Another use of pneuma frequently interpreted as a human “spirit” appears in 2 Timothy 1:7 (NIV, KJV, NASB, ESV), yet in this text, which in many ways parallels the thrust of Romans 8:15, this anarthrous pneuma also ought to be translated “Spirit.” Paul says, ou gar edōken hēmin ho theos pneuma deilias alla dunameōs kai agapēs kai sōphronismou (“for God gave us a spirit not of fear but of power and love and self-control”). Though translation “with a lower case s is possible (since the definite article is absent in Greek), . . . it is most highly improbable and quite misses both the relationship of this sentence to verse 6 as well as Paul’s own usage and theology elsewhere” [Gordon Fee, 1 and 2 Timothy, Titus, 226]. Finally, the other apparent exception occurs in Romans 11:8, where God clearly gives a spirit other than his own. This giving is one of judgment, however, not of soteriological blessing, and therefore does not alter this consistent New Testament treatment of the divine gift of the divine pneuma.

The Eschatological Spirit of the Son 

Redemption is not reducible to a philosophy, an ethic, or even a fresh perspective, precisely because God sends the Spirit of his redeeming Son into the redeemed sons. The cosmic and eschatological outpouring of the Holy Spirit at the hinge point of the ages entirely frames the salvific themes that dominate the Pauline Spirit. Without vacillating, Paul affirms that the redeemed receive this very eschatological Spirit, who is the agent of redemptive-historical change. Soteric blessing, as the gift of the covenant-keeping God, is personal. The believer is given none less than the Spirit of the Son of God.

The Holy Spirit existentially causes the Christ-union, faithfully confirms the union in the heart of the adopted son, and effectively energizes filial obedience.

The Spirit is the agent of change—cosmic, eschatological, ecclesiological, and personal. Returning to Romans 8:15–17, Paul identifies the pneuma of the Son of God as the soteric and filial source of the eschatological age and therefore also as the personal, eschatological blessing given to the adopted sons. God does not merely give the sons a demeanor; he does not dispense a positive attitude or outlook. This pneuma bestowal is neither a mystical power nor an impersonal force; he is the very person of God, the Holy Spirit of the risen Christ, the Spirit through whom believers receive the adoption. In other words, the gift from God is a person, not a personality; the Almighty and redeeming God personally sends his personal, eschatological Spirit, not merely an impersonal and subjective motivation for improvement or even a positive human response engendered by the legal blessing of justification.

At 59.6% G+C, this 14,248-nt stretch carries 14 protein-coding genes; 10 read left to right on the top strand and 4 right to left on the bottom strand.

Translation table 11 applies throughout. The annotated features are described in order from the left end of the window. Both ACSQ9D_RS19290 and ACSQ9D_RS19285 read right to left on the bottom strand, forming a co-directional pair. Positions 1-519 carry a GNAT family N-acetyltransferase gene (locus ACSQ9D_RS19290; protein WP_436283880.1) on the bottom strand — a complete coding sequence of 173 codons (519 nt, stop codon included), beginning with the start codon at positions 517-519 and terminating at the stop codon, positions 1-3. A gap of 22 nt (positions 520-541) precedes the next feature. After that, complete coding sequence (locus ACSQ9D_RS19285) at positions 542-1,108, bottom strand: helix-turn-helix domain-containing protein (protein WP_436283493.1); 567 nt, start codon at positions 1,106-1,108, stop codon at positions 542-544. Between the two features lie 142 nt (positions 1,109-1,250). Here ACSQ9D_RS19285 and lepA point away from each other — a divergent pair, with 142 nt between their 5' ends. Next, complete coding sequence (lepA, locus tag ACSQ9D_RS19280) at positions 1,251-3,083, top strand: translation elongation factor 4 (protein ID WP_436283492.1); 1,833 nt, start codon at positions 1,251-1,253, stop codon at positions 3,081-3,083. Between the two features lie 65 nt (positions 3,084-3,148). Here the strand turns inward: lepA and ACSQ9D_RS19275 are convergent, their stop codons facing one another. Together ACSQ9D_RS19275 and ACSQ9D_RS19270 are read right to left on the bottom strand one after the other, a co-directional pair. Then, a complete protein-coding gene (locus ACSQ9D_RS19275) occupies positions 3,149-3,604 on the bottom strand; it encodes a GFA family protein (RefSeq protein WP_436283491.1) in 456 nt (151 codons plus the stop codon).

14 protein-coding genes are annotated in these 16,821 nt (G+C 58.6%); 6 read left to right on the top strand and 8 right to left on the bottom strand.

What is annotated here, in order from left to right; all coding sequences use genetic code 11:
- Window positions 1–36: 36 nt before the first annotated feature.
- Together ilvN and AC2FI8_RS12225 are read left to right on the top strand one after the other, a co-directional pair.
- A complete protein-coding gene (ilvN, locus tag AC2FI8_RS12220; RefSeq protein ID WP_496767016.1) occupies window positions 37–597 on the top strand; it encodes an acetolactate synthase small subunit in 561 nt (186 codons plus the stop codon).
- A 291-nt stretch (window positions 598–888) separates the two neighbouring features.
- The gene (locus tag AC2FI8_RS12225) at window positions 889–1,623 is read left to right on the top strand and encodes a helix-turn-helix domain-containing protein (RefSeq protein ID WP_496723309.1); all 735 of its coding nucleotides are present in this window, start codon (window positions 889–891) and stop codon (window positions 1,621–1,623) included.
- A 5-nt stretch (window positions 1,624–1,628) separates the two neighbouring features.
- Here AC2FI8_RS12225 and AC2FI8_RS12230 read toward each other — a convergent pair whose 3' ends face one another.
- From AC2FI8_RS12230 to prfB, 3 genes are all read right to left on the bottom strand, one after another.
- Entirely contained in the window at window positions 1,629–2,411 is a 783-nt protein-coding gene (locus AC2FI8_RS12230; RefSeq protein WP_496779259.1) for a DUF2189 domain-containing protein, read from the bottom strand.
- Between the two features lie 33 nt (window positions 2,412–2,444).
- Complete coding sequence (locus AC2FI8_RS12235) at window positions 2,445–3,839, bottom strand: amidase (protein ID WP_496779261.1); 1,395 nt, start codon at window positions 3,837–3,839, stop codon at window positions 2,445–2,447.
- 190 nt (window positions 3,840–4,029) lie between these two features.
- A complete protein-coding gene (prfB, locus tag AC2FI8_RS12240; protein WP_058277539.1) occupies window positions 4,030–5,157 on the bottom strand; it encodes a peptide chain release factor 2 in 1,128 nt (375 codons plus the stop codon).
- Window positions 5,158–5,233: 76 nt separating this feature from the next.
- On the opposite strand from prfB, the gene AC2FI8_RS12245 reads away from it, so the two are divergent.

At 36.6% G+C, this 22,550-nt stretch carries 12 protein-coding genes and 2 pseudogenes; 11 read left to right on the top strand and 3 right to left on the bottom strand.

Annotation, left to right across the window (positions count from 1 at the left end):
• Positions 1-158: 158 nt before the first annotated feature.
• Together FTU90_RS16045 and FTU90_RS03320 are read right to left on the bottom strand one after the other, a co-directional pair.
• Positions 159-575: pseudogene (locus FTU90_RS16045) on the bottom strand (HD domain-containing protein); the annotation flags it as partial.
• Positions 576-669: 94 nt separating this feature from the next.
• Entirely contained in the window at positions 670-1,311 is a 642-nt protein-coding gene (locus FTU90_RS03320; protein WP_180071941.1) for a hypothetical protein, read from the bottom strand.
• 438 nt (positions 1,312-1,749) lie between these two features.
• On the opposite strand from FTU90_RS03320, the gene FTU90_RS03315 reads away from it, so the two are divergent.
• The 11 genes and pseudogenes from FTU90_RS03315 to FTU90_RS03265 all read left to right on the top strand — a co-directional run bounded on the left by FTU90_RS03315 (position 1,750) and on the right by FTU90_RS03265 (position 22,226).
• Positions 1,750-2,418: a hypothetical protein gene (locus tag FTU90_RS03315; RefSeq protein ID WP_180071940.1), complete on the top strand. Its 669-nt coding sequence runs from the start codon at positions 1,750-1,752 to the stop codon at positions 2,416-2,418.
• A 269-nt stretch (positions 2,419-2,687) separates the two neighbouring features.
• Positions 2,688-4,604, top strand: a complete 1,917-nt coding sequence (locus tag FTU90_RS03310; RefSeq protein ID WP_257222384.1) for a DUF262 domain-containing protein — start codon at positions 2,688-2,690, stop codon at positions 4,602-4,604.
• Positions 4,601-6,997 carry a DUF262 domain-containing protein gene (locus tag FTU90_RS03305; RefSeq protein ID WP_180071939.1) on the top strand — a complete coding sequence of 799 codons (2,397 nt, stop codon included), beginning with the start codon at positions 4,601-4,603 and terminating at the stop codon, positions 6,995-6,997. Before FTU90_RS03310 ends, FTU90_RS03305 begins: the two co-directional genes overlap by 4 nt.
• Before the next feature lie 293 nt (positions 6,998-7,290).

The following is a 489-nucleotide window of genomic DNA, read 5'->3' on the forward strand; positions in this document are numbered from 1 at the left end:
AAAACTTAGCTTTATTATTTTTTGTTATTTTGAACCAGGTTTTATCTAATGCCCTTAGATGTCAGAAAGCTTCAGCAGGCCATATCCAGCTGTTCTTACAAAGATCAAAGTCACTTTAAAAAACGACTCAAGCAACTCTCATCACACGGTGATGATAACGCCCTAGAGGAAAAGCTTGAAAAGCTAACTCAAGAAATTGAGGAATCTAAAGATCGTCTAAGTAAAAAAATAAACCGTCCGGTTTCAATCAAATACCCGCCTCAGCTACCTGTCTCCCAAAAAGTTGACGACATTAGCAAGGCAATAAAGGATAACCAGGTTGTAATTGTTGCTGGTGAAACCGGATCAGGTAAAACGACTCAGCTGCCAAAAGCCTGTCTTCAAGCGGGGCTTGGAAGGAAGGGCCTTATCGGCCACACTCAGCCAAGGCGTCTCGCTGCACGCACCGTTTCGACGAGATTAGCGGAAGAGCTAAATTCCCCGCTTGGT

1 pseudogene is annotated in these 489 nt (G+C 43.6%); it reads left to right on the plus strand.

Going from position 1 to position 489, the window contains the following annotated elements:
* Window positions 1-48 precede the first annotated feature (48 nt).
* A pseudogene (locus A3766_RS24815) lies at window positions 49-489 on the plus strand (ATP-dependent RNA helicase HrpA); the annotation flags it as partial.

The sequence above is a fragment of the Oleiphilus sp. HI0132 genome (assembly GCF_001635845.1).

Summarily, what is true in the application of redemption is true because of the accomplishment of redemption. The cosmic, redemptive-historical ministry of the Spirit grounds the soteriological blessing of the Spirit. The Holy Spirit existentially causes the Christ-union, faithfully confirms the union in the heart of the adopted son, and effectively energizes filial obedience consistent with that Christ-union. United to the eschatological Son by the eschatological Spirit, the adopted sons are called, motivated, and enabled unto obedience in this age of the new covenant: this Christological, pneumatological, and eschatological age.

This piece is adapted from David B. Garner, Sons in the Son: The Riches and Reach of Adoption in Christ, (Phillipsburg, NJ: P&R Publishing, 2016), 115–118. Used with permission of the publisher.

David Garner

Dr. Garner (PhD, Westminster) is associate professor of systematic theology and vice president for advancement at WTS.